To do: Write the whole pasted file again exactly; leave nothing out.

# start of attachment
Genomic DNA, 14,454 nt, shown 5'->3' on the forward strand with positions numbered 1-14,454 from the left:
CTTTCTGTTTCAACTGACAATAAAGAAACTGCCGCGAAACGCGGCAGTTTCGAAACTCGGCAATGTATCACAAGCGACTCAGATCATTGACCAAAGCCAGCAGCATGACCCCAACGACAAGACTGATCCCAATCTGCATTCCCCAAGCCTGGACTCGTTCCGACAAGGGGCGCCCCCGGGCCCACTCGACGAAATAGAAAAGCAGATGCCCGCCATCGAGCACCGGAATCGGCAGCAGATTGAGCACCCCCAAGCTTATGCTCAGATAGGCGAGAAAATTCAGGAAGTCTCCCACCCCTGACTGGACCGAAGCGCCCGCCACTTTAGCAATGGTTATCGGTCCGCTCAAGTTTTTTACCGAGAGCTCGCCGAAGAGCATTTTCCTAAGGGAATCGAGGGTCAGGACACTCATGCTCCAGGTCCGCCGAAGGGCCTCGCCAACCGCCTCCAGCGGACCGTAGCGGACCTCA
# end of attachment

Genomic DNA, 14,454 nt, shown 5'->3' on the forward strand with positions numbered 1-14,454 from the left:
CTTTCTGTTTCAACTGACAATAAAGAAACTGCCGCGAAACGCGGCAGTTTCGAAACTCGGCAATGTATCACAAGCGACTCAGATCATTGACCAAAGCCAGCAGCATGACCCCAACGACAAGACTGATCCCAATCTGCATTCCCCAAGCCTGGACTCGTTCCGACAAGGGGCGCCCCCGGGCCCACTCGACGAAATAGAAAAGCAGATGCCCGCCATCGAGCACCGGAATCGGCAGCAGATTGAGCACCCCCAAGCTTATGCTCAGATAGGCGAGAAAATTCAGGAAGTCTCCCACCCCTGACTGGACCGAAGCGCCCGCCACTTTAGCAATGGTTATCGGTCCGCTCAAGTTTTTTACCGAGAGCTCGCCGAAGAGCATTTTCCTAAGGGAATCGAGGGTCAGGACACTCATGCTCCAGGTCCGCCGAAGGGCCTCGCCAACCGCCTCCAGCGGACCGTAGCGGACCTCA